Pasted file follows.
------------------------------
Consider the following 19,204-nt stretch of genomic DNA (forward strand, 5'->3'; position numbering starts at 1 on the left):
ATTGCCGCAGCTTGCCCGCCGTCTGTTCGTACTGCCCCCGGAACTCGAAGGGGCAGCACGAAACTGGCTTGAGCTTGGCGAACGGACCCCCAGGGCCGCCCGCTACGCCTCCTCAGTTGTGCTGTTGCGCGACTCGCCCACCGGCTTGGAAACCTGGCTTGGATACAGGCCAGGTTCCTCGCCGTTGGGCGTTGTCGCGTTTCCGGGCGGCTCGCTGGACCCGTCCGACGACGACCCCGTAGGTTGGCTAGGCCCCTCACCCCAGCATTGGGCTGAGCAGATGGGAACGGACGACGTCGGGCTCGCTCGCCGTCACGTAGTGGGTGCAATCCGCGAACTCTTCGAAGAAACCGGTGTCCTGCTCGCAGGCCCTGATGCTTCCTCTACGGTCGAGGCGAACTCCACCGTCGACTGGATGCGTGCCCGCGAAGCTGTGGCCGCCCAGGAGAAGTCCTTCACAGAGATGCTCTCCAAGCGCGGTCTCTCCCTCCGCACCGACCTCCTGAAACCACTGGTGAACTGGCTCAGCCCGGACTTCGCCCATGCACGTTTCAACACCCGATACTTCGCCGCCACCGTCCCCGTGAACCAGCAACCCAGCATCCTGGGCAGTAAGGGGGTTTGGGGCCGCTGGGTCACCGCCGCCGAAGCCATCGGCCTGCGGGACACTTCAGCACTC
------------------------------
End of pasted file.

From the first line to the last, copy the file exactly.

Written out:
Consider the following 19,204-nt stretch of genomic DNA (forward strand, 5'->3'; position numbering starts at 1 on the left):
ATTGCCGCAGCTTGCCCGCCGTCTGTTCGTACTGCCCCCGGAACTCGAAGGGGCAGCACGAAACTGGCTTGAGCTTGGCGAACGGACCCCCAGGGCCGCCCGCTACGCCTCCTCAGTTGTGCTGTTGCGCGACTCGCCCACCGGCTTGGAAACCTGGCTTGGATACAGGCCAGGTTCCTCGCCGTTGGGCGTTGTCGCGTTTCCGGGCGGCTCGCTGGACCCGTCCGACGACGACCCCGTAGGTTGGCTAGGCCCCTCACCCCAGCATTGGGCTGAGCAGATGGGAACGGACGACGTCGGGCTCGCTCGCCGTCACGTAGTGGGTGCAATCCGCGAACTCTTCGAAGAAACCGGTGTCCTGCTCGCAGGCCCTGATGCTTCCTCTACGGTCGAGGCGAACTCCACCGTCGACTGGATGCGTGCCCGCGAAGCTGTGGCCGCCCAGGAGAAGTCCTTCACAGAGATGCTCTCCAAGCGCGGTCTCTCCCTCCGCACCGACCTCCTGAAACCACTGGTGAACTGGCTCAGCCCGGACTTCGCCCATGCACGTTTCAACACCCGATACTTCGCCGCCACCGTCCCCGTGAACCAGCAACCCAGCATCCTGGGCAGTAAGGGGGTTTGGGGCCGCTGGGTCACCGCCGCCGAAGCCATCGGCCTGCGGGACACTTCAGCACTC